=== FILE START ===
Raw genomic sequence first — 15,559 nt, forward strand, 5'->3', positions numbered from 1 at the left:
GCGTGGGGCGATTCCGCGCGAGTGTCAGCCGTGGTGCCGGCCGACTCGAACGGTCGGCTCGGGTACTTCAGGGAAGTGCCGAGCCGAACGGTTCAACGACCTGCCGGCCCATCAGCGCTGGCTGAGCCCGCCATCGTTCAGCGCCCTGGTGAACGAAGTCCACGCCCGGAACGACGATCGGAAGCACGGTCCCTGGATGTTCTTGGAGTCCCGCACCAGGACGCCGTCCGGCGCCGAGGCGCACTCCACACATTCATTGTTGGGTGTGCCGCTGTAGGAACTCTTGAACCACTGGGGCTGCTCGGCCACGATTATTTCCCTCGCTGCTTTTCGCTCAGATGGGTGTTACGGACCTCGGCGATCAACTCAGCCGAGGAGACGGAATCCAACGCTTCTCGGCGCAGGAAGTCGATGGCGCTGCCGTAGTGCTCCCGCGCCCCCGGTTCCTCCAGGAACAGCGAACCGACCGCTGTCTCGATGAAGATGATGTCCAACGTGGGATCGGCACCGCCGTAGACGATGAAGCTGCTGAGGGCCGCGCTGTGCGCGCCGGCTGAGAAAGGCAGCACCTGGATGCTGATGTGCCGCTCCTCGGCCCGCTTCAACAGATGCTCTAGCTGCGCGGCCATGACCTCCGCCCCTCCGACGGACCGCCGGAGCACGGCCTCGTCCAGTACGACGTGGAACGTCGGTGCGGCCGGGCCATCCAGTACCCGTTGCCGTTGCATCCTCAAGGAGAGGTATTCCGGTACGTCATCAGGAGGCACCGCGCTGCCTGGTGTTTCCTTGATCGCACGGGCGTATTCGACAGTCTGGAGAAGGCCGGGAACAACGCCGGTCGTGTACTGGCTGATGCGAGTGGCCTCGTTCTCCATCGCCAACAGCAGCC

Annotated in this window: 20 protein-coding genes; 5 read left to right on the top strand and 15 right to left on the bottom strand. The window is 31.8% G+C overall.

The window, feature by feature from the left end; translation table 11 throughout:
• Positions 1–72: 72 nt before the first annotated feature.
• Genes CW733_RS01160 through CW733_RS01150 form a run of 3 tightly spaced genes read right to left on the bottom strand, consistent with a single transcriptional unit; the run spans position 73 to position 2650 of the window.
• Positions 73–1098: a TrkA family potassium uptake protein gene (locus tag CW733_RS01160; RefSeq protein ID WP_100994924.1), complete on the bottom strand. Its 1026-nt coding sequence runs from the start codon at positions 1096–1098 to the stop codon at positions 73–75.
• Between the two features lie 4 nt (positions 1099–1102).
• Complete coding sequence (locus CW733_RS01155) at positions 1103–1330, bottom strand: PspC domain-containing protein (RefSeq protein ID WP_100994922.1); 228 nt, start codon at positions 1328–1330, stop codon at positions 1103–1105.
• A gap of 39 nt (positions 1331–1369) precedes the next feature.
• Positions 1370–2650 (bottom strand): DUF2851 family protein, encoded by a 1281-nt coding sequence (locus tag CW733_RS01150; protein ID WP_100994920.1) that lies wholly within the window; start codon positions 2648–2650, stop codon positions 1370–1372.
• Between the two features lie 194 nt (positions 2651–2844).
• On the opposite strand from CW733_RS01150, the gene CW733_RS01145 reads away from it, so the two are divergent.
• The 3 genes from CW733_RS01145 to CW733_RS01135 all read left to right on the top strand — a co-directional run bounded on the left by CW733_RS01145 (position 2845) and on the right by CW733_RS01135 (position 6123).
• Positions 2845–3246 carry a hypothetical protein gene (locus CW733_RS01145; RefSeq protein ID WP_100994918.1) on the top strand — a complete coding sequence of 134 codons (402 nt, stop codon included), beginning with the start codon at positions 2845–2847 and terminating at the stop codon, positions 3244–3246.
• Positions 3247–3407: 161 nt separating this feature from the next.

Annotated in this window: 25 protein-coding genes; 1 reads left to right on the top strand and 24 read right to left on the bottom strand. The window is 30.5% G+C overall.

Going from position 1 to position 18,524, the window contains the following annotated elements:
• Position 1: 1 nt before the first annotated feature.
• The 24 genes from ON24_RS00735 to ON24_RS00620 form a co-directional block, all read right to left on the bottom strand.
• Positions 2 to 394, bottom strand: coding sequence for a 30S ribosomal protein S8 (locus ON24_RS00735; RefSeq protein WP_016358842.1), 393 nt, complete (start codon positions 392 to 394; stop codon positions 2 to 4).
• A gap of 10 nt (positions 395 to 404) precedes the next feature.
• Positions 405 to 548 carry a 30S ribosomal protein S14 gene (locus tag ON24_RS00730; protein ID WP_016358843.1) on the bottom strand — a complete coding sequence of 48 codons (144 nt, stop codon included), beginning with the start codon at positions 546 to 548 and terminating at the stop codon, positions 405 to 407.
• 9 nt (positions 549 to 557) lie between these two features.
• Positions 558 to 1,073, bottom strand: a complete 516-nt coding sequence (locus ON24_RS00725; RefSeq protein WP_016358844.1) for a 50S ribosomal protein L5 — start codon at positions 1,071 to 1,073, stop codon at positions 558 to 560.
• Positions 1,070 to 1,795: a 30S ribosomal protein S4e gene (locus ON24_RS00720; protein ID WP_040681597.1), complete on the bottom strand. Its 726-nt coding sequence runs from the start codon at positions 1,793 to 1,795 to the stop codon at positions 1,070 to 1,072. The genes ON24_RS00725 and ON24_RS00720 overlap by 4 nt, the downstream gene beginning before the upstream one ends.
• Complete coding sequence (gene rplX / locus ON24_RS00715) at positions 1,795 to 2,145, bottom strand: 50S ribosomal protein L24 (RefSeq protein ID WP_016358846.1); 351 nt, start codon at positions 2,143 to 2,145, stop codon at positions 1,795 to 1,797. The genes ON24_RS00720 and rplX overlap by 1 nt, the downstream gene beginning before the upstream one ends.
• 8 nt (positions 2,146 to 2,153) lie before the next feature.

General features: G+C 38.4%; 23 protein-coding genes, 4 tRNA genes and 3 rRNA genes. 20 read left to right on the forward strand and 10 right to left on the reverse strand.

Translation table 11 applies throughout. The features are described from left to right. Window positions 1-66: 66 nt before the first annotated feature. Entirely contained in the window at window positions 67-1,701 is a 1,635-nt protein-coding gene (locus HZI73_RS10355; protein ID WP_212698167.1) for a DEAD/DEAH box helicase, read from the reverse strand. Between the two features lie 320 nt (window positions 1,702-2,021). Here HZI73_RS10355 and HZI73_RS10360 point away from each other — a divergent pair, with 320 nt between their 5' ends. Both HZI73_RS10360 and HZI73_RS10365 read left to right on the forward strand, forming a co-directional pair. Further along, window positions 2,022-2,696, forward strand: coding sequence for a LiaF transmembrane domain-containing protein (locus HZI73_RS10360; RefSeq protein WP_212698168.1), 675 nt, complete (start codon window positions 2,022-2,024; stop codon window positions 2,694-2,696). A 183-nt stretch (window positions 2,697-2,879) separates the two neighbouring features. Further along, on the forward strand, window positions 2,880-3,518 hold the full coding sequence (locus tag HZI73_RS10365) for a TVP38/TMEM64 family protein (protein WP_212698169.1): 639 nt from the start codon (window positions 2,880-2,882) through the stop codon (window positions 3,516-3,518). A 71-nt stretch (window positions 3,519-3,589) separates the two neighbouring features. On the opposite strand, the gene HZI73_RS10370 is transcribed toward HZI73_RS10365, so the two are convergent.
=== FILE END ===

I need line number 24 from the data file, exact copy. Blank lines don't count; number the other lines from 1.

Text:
• 9 nt (positions 549 to 557) lie between these two features.